Rachel Gendreau thought the call from “Wachovia” from a Virginia number involved an issue with a check.
Instead, what Gendreau heard was a two-minute rant calling for black people to be sent to Africa and white supremacist pseudoscience.
“It was ugly,” said Gendreau, who works at a restaurant in downtown Charlottesville. “And, it was not short.”
The call, which ended with a request to go to the website of Idaho racist Scott D. Rhodes, hit about a dozen businesses just days after the city of 48,000 came through a tense weekend marking the first anniversary of the deadly “Unite the Right” rally.
The initial rally on August 11 and 12, 2017 saw 32-year-old Heather Heyer killed and two Virginia State Police officers die when their helicopter used to monitor the event crashed. And, the calls came just before the first felony sentencing hearings stemming from the event, which devolved into a riot with white nationalists, racists, neo-Nazis and their sympathizers overrunning the downtown area,
While the city stayed quiet during the anniversary weekend, the robocalls turned up the emotions and memories from the 2017 rally,
“It’s not just coincidental,” Gendreau said.
‘Just hang up’
Rhodes, a resident of Sandpoint, Idaho, has been previously linked by police to the distribution of racist literature, including CDs, in the north Idaho community.
Rhodes also was identified as a person of interest by police in Alexandria, Virginia, last year after the mayor and city council members began receiving racist, antisemitic phone calls, and racist literature was distributed. A criminal investigation was launched, but no charges were filed.
Rhodes has also been linked to racist robocalls targeting U.S. Sen. Dianne Feinstein of California.
Captain Darrell Byers of the Albemarle County Police Department said there have been multiple reports of the calls, but because the caller is using a “spoofed” number, investigators can’t do much.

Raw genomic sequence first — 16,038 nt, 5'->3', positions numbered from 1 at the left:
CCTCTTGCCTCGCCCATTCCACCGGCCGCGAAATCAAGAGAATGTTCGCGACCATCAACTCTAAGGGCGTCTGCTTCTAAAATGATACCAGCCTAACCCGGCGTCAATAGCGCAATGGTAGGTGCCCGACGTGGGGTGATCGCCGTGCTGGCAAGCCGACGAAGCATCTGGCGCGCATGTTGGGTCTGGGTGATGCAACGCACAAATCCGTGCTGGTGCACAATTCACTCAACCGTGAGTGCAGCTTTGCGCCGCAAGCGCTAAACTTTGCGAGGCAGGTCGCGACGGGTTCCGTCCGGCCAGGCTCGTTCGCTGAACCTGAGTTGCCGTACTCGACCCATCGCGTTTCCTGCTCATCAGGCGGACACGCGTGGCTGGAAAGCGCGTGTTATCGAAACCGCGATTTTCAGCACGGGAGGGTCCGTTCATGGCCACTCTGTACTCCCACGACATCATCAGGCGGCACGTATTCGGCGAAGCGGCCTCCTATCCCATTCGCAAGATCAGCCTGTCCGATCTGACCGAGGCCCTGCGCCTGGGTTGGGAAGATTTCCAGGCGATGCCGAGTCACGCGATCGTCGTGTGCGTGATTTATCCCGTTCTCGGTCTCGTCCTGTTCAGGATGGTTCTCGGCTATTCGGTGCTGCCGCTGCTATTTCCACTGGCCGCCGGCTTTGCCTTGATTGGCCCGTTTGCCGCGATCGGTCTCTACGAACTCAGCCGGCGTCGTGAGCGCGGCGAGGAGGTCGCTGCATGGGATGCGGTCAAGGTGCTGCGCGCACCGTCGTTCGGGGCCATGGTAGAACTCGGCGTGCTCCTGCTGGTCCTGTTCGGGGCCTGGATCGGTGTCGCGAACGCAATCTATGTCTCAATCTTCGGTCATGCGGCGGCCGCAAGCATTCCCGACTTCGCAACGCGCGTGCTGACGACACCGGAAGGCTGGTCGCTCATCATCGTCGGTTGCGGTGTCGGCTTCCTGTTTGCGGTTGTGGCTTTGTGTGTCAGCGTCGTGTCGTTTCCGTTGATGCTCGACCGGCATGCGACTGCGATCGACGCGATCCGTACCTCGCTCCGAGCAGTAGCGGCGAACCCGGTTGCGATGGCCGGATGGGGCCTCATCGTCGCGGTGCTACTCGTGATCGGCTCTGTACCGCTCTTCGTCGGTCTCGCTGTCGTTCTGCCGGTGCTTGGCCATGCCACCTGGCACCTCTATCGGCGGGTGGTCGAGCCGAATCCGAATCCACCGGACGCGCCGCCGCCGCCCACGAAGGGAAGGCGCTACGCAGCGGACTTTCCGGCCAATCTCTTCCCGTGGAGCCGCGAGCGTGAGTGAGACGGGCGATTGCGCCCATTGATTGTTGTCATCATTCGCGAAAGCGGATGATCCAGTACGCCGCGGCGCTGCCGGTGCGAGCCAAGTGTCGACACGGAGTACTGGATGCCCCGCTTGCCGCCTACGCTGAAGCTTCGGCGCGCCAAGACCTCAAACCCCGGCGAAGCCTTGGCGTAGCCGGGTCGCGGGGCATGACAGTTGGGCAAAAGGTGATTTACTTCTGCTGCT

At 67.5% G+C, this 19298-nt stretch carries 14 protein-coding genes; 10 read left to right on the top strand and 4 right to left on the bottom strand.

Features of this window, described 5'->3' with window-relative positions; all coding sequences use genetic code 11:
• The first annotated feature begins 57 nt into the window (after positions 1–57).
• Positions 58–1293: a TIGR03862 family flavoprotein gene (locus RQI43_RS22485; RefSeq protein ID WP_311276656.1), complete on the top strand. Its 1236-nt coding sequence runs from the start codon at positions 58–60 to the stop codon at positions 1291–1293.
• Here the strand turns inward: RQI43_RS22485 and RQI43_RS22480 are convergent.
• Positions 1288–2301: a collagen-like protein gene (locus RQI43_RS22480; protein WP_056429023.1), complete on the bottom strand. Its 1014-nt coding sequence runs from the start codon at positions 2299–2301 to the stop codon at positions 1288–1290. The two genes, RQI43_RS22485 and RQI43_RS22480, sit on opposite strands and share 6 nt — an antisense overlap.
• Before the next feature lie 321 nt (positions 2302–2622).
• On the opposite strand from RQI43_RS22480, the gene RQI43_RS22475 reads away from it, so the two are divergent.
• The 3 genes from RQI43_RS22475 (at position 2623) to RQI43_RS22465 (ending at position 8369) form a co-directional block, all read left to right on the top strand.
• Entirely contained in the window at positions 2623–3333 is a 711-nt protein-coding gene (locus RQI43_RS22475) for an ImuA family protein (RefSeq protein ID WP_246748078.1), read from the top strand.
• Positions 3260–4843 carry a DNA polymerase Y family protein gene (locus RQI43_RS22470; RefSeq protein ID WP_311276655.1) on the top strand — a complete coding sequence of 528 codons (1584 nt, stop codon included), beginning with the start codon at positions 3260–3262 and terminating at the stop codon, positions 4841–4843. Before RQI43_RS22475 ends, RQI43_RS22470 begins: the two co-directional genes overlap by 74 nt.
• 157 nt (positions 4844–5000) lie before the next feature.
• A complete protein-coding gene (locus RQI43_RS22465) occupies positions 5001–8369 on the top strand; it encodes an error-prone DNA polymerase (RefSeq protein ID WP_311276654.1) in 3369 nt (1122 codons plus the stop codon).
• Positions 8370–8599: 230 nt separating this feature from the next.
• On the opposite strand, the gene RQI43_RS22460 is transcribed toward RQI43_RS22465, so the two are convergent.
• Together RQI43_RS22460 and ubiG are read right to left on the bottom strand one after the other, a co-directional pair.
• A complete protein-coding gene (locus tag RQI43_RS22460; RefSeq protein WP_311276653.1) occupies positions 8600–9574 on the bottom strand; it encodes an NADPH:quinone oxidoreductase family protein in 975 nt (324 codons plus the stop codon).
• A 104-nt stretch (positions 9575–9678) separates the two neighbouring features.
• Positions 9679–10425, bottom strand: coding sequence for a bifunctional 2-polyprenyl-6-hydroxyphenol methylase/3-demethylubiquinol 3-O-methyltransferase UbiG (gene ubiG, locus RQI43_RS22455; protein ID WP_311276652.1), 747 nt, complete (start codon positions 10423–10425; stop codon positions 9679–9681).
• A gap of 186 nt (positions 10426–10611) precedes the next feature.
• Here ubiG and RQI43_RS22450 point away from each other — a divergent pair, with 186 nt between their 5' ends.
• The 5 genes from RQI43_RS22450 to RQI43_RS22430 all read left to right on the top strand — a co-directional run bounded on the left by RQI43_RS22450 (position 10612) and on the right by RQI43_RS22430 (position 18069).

“It’s difficult for us to backtrack that information,” Byers said. “It’s just like a political candidate doing robocalls.”
Charlottesville Police Chief RaShall Brackney did not return a message seeking comment. Gendreau estimated that at least a dozen businesses in Charlottesville received the call.
By spoofing a phone number out of Danville, Virginia, Rhodes made the number appear local and hid the origin of the call. The number, provided to Hatewatch by several recipients of the call, is registered to a resident in that city.
The number used in the calls to Charlottesville also ends in the digits “1488,” a significant number in the neo-Nazi culture. The “14” refers to white supremacist David Lane’s directive, “We must secure the existence of our people and a future for white children.” The “88” is an homage to the leader of Nazi Germany, Adolf Hitler. “H” is the eight letter of the alphabet and the “88” stands for “HH” or “heil Hitler.”
Byers said as the calls are reported to police, that information is shared with other law enforcement agencies. But, for now, Byers said, there’s not much law enforcement can do about the calls.
“At the end of the day, just hang up,” Byers said.
Horrifying, chilling call
A year ago, Gendreau and her co-workers watched as neo-Nazis and others rampaged through downtown. Gendreau even saw 21-years-old James Alex Fields drive by their restaurant, moments before Heyer was hit and killed. Fields faces first-degree murder charges and federal hate crime charges stemming from the death.
What happened that weekend is still real to Gendreau and others who witnessed it. Getting the robocall brought back many memories of that day, Gendreau said.
The recording repeatedly referenced “negroes” and other racial slurs and had music playing in the background, Gendreau said.
And, the call was surprising for more than just its content, Gendreau said. The recording sounded quite professional, with what may have been a voice actor reading a script, she said.
The owner of a downtown business, who did not want to be named, said the message of the recording was a call to violence by white people.
“What this guy had was a call for jihad,” the business owner said.
“It was horrifying,” said Gendreau, who noted that she cried after hearing the recording.
Gendreau and other business owners are frustrated that not much can be done about the calls, even though a few Google searches led them to Rhodes as the person likely making the calls.
For now, at least, they plan to follow Byers’ advice should another similar call come in — just hang up.